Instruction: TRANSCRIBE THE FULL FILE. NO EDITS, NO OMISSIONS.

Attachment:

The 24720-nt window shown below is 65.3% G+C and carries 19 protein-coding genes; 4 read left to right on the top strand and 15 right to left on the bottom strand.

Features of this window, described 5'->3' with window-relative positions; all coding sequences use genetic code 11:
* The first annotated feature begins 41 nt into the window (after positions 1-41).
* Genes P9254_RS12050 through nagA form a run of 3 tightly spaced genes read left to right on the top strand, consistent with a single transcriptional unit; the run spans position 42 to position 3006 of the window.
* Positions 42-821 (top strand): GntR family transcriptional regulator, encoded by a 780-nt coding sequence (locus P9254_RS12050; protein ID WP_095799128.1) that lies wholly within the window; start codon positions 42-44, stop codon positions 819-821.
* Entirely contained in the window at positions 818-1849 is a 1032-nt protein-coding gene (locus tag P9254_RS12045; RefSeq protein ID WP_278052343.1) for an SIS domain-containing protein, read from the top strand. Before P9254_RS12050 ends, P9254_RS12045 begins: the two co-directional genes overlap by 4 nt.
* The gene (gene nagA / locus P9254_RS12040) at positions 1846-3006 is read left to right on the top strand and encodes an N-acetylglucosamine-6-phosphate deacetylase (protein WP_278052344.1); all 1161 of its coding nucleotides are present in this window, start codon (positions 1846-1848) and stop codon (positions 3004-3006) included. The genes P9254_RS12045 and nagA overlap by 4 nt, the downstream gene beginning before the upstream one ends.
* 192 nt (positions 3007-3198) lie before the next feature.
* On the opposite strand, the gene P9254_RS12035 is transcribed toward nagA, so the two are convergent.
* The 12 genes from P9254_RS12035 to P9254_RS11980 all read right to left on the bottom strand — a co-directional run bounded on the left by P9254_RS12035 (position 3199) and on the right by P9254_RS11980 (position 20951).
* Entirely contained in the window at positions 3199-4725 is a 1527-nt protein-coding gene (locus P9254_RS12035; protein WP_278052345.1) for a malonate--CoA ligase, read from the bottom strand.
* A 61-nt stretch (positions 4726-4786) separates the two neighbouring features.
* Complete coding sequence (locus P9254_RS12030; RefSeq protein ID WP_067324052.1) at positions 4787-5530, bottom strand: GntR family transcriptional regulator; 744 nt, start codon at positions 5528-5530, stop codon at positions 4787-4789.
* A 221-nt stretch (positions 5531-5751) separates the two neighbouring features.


The 24720-nt window shown below is 65.3% G+C and carries 19 protein-coding genes; 4 read left to right on the top strand and 15 right to left on the bottom strand.

Features of this window, described 5'->3' with window-relative positions; all coding sequences use genetic code 11:
* The first annotated feature begins 41 nt into the window (after positions 1-41).
* Genes P9254_RS12050 through nagA form a run of 3 tightly spaced genes read left to right on the top strand, consistent with a single transcriptional unit; the run spans position 42 to position 3006 of the window.
* Positions 42-821 (top strand): GntR family transcriptional regulator, encoded by a 780-nt coding sequence (locus P9254_RS12050; protein ID WP_095799128.1) that lies wholly within the window; start codon positions 42-44, stop codon positions 819-821.
* Entirely contained in the window at positions 818-1849 is a 1032-nt protein-coding gene (locus tag P9254_RS12045; RefSeq protein ID WP_278052343.1) for an SIS domain-containing protein, read from the top strand. Before P9254_RS12050 ends, P9254_RS12045 begins: the two co-directional genes overlap by 4 nt.
* The gene (gene nagA / locus P9254_RS12040) at positions 1846-3006 is read left to right on the top strand and encodes an N-acetylglucosamine-6-phosphate deacetylase (protein WP_278052344.1); all 1161 of its coding nucleotides are present in this window, start codon (positions 1846-1848) and stop codon (positions 3004-3006) included. The genes P9254_RS12045 and nagA overlap by 4 nt, the downstream gene beginning before the upstream one ends.
* 192 nt (positions 3007-3198) lie before the next feature.
* On the opposite strand, the gene P9254_RS12035 is transcribed toward nagA, so the two are convergent.
* The 12 genes from P9254_RS12035 to P9254_RS11980 all read right to left on the bottom strand — a co-directional run bounded on the left by P9254_RS12035 (position 3199) and on the right by P9254_RS11980 (position 20951).
* Entirely contained in the window at positions 3199-4725 is a 1527-nt protein-coding gene (locus P9254_RS12035; protein WP_278052345.1) for a malonate--CoA ligase, read from the bottom strand.
* A 61-nt stretch (positions 4726-4786) separates the two neighbouring features.
* Complete coding sequence (locus P9254_RS12030; RefSeq protein ID WP_067324052.1) at positions 4787-5530, bottom strand: GntR family transcriptional regulator; 744 nt, start codon at positions 5528-5530, stop codon at positions 4787-4789.
* A 221-nt stretch (positions 5531-5751) separates the two neighbouring features.